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The Hoppy Adventures of Our Tripawd Brittany

Author: misterrustybucket (Page 2 of 2)

Rusty aka Mister Rusty Bucket age: 12 1/2 years, breed: Brittany rescued when he was 6 mos. after being hit by a car. FHO on hind left leg. Right rear leg amputated 5/5/17 diagnosed with chondrosarcoma.

Day 3 – Rusty the Tripawd Wonder

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Rusty was released to come home after spending one night at the vet. I was so happy to have him home and have been amazed at his progress. When I first saw him right after surgery at 4:30pm he was very drugged. I called the techs a few times overnight to see how he was doing. They checked his vitals every two hours and he was a little chilly so he got some heat support but otherwise his numbers were good. They tried to take him out to potty at 9pm and he didn’t like the sling and had trouble trying to stand. They fed him at 2am and 8am and he ate well (food is Rusty’s favorite thing). They took him outside every 5 hours and because he didn’t like the sling they let him try it on his own and he was able to figure out how to squat! The surgeon called at 9am and said that he was doing well and would be able to come home later that same day.

I went to pick him up and met with a tech who answered all of my questions ( I had loads of them and she was very patient and thorough). I got the bill, made a  follow-up appt. and collected his medicines and then she brought out my little guy (or little “flower” as he looked in his cone). This was the first time I had seen his incision site and honestly, it didn’t bother me at all. I thought he looked beautiful.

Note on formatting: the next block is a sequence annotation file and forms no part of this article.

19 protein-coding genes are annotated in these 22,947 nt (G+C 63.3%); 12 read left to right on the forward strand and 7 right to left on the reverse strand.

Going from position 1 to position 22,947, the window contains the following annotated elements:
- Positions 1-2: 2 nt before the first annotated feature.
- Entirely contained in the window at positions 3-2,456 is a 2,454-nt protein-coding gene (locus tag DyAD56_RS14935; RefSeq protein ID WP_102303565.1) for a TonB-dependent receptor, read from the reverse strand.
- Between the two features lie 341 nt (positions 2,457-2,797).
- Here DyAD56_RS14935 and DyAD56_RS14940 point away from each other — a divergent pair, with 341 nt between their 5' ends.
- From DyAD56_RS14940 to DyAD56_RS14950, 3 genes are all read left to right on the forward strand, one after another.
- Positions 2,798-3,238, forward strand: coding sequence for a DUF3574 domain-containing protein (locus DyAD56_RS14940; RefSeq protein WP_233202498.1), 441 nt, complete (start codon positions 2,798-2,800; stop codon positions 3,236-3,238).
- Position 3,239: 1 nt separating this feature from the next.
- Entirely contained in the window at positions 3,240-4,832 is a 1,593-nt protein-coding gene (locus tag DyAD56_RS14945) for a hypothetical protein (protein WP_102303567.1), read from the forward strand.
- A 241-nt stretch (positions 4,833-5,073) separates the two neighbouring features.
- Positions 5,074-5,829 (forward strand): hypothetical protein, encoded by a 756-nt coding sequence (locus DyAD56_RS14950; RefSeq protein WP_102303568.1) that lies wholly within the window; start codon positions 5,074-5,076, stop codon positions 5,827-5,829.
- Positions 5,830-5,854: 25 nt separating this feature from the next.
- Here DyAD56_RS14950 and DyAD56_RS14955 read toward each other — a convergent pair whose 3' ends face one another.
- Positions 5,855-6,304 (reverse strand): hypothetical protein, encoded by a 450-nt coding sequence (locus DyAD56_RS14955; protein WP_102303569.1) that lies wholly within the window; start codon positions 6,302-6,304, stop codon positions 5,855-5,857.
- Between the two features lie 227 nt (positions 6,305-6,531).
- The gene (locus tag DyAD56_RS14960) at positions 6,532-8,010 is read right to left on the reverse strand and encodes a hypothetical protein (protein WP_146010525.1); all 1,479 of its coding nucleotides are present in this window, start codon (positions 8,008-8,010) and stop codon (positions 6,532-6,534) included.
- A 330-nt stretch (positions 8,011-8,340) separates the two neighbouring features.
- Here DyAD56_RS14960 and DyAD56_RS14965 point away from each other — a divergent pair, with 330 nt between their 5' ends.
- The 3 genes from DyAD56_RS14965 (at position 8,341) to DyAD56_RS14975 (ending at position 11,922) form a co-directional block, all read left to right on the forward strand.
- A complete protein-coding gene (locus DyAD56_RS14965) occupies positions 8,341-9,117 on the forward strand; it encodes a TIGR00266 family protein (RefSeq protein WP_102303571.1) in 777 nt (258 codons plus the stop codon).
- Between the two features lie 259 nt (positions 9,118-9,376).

Before I left, they showed me how he was walking and I couldn’t believe that he could stand let alone take some steps. I was so impressed with how well he was doing on his first night home. Rusty ate his dinner, took his meds and peed and pooped outside! The first night he was very restless and couldn’t seem to get comfortable. The next day he was able to nap soundly and was walking better every time he got up. I had gotten him an inflatable collar to wear instead of the cone but he can still reach his incision to lick so he has the cone back on today.

The ride home

Rusty has adjusted so quickly to having three legs and has such a good attitude. I decided I had absolutely no excuse for not doing the same! I am so proud of him and inspired by him and so glad to have him home.

Resting at home

We should get the findings from the pathologist next week and we have gone ahead and scheduled an appointment with the University’s oncology department in case we need to pursue chemo. I am doing my best just to take each day as it comes – just like Mister Rusty Bucket.

Standing on his own!

Thank you to everyone who has taken the time to read my ramblings and send well wishes for Rusty. It is helping me so much to have the support of others who have been through this same thing.

Much Love – Amy & Rusty

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Rusty is officially a Tripawd!

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Thank you to everyone for your words of encouragement. I can’t believe I found this website and this amazing group of people who are so kind and supportive.

Rusty had his surgery today at 2:15 and it took about an hour and a half. Dr. Jackson came out and told us that the surgery had gone well and that everything looked good and that we could see Rusty. They brought him into an exam room wrapped in a fuzzy blanket and his little eyes were open so wide. He was of course on loads of drugs and he couldn’t even figure out how to retract his tongue – but there he was, my sweet boy and he was beautiful and precious and awake. I was so happy!

Rusty right after surgery.

I haven’t seen his incision site yet but I think that’s ok for today. I was just so relieved to see that he was doing well and was so happy to hold him (he did feel lighter). He is staying the night so they can monitor his progress. They will try to feed him at 2am and will try to take him out to potty. I will try not to call every hour!